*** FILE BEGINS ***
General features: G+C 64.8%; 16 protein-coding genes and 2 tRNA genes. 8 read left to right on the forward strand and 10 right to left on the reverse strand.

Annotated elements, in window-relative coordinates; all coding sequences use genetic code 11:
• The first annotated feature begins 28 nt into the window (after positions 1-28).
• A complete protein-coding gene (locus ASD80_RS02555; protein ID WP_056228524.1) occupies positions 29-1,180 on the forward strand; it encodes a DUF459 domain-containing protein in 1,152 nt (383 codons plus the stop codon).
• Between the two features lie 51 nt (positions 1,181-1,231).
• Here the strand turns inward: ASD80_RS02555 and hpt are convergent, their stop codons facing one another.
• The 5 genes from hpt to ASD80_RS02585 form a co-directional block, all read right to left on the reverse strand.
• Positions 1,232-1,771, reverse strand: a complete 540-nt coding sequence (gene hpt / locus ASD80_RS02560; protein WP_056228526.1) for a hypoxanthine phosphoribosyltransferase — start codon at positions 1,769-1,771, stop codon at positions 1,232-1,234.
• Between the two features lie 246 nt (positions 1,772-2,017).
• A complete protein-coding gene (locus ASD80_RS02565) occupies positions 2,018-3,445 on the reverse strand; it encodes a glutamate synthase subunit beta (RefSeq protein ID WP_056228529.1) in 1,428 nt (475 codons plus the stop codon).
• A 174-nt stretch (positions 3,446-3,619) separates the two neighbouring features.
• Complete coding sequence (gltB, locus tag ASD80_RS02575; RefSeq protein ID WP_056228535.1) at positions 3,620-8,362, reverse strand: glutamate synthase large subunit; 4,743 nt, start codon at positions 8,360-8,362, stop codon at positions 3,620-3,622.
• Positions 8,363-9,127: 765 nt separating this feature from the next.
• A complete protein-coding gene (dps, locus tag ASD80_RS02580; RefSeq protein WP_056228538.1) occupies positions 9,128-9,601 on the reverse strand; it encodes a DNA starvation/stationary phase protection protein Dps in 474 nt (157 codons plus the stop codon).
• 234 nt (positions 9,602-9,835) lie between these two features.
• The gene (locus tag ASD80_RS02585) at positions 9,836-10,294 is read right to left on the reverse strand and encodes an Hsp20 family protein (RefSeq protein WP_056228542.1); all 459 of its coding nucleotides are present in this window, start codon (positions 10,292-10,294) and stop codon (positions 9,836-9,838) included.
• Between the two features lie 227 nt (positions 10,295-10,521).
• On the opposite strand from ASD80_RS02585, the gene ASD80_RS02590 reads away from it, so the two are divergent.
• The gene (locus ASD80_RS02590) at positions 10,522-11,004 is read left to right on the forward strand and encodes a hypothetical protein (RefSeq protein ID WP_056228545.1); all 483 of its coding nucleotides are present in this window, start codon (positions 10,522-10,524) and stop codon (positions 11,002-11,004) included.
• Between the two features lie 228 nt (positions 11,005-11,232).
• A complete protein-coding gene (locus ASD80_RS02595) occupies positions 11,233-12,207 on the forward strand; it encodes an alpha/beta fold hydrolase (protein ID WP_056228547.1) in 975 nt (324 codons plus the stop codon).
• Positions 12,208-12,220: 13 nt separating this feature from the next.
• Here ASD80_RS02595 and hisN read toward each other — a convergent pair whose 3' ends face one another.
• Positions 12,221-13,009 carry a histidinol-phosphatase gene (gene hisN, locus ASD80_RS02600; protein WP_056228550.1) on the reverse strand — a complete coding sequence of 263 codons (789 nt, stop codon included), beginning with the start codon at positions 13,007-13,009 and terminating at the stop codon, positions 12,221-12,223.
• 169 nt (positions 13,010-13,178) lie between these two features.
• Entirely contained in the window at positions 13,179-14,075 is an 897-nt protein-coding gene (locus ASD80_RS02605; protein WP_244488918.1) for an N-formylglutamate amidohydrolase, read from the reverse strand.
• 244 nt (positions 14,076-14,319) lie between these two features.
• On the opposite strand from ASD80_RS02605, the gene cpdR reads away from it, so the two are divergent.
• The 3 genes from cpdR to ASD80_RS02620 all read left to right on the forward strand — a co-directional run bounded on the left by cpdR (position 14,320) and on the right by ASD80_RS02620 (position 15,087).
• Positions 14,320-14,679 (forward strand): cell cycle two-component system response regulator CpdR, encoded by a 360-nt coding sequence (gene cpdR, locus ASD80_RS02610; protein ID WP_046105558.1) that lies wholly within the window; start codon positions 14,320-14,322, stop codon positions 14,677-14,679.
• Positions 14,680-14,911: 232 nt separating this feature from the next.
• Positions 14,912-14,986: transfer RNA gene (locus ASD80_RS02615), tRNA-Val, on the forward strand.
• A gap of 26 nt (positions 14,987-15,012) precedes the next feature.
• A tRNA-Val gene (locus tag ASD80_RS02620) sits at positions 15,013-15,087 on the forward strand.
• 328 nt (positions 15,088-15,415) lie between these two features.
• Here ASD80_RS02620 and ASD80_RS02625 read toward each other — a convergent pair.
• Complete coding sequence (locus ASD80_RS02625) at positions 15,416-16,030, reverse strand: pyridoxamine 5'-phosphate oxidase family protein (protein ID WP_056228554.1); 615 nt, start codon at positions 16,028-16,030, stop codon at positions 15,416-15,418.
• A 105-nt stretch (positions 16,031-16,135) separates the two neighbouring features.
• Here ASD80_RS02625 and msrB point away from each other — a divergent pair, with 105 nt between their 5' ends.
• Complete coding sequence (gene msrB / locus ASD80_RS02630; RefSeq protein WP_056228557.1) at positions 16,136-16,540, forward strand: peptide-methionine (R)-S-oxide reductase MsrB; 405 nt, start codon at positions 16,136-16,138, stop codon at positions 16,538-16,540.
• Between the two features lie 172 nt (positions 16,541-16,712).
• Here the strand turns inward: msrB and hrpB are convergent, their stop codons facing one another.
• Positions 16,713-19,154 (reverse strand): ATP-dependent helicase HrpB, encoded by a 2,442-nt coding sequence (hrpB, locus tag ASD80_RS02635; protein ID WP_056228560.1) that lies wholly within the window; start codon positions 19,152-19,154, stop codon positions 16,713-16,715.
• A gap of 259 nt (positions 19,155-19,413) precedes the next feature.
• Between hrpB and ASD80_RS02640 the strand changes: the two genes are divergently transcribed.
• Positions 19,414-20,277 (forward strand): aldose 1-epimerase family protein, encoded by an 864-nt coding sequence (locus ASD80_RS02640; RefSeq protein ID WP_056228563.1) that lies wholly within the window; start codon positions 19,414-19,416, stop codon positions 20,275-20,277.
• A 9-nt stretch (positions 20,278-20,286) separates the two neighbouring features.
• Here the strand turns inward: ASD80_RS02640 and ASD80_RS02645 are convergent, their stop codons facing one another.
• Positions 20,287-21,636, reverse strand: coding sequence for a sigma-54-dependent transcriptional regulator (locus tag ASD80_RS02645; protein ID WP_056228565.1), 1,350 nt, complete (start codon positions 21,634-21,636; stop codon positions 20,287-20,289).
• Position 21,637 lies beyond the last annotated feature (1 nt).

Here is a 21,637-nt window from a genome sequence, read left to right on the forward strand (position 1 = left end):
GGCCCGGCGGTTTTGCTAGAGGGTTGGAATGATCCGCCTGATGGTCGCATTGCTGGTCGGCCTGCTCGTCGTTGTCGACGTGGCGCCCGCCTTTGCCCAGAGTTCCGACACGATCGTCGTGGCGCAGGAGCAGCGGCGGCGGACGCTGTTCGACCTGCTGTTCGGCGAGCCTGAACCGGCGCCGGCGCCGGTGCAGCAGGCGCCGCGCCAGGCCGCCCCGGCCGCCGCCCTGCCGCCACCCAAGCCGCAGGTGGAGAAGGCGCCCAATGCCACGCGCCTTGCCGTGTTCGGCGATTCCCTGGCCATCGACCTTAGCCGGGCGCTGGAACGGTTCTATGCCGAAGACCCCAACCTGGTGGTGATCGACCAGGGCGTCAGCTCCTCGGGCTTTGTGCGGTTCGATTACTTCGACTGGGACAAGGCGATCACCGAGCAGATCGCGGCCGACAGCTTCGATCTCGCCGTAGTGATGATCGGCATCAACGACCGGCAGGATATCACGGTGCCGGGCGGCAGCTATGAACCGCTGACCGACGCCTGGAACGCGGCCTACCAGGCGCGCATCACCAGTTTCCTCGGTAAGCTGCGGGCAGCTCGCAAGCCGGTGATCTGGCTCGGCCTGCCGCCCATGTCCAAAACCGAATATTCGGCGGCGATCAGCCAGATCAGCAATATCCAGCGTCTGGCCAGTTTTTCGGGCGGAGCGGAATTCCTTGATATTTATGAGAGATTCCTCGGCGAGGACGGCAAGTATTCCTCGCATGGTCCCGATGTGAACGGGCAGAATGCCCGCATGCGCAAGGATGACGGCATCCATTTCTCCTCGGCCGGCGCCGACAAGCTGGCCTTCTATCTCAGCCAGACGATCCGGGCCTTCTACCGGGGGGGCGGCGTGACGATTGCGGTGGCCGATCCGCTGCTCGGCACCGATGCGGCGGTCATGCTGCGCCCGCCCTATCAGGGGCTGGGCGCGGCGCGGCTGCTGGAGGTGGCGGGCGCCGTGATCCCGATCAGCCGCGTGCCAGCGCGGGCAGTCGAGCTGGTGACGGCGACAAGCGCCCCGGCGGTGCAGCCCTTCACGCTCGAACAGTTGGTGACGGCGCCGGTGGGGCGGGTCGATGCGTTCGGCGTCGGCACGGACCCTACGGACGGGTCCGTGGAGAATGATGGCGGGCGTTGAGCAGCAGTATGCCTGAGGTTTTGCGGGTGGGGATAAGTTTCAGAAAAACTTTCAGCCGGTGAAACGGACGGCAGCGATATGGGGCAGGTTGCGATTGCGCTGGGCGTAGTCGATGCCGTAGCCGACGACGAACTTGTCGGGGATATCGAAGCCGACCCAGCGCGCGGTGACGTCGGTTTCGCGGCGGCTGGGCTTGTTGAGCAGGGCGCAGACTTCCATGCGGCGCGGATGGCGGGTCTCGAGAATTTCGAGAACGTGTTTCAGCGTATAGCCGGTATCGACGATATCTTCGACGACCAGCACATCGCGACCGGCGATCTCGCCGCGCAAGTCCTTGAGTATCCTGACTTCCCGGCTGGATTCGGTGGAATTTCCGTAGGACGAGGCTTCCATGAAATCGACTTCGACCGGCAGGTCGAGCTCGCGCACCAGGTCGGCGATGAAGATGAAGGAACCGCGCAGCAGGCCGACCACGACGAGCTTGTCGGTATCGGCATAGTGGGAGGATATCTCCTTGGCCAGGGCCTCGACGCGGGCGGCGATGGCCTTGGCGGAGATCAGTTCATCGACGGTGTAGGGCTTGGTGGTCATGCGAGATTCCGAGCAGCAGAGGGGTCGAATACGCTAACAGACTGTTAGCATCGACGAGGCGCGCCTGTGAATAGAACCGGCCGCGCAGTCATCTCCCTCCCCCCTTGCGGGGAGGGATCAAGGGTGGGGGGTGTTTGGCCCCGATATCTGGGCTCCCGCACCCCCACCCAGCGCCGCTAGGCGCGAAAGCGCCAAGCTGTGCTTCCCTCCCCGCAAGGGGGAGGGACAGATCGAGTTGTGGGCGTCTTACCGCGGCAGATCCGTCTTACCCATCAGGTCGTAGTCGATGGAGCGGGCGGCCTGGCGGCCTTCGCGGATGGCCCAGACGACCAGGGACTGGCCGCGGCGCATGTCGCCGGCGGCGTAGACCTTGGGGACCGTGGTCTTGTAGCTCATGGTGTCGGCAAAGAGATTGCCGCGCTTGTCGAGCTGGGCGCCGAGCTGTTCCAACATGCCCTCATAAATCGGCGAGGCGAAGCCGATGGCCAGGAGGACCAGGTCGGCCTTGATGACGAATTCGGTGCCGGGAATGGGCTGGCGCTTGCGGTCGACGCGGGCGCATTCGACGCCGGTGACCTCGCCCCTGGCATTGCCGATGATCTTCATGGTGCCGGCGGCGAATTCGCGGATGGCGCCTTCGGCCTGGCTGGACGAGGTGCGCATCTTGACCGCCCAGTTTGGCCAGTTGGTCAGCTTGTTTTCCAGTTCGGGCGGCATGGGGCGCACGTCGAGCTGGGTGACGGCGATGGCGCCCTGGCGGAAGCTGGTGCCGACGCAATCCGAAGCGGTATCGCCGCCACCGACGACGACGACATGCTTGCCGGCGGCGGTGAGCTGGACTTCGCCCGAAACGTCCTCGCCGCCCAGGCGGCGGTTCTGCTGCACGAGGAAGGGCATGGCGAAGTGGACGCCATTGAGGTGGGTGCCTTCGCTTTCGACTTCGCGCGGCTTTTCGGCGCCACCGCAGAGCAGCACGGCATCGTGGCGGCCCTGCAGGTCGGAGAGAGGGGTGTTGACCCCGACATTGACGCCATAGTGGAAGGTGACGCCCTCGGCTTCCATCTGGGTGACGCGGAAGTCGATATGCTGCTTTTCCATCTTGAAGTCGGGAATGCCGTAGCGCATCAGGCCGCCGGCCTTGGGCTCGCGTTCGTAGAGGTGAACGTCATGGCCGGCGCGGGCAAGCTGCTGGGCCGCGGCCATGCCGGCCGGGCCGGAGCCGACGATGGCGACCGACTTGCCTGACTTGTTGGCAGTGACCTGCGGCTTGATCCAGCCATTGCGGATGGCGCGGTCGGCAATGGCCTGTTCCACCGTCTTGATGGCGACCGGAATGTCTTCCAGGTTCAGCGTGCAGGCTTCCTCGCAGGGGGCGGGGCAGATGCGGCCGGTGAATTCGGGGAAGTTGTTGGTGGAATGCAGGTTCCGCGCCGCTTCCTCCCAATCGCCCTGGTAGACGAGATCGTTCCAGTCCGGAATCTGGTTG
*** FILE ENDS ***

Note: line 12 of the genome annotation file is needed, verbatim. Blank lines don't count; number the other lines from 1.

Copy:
• Complete coding sequence (gltB, locus tag ASD80_RS02575; RefSeq protein ID WP_056228535.1) at positions 3,620-8,362, reverse strand: glutamate synthase large subunit; 4,743 nt, start codon at positions 8,360-8,362, stop codon at positions 3,620-3,622.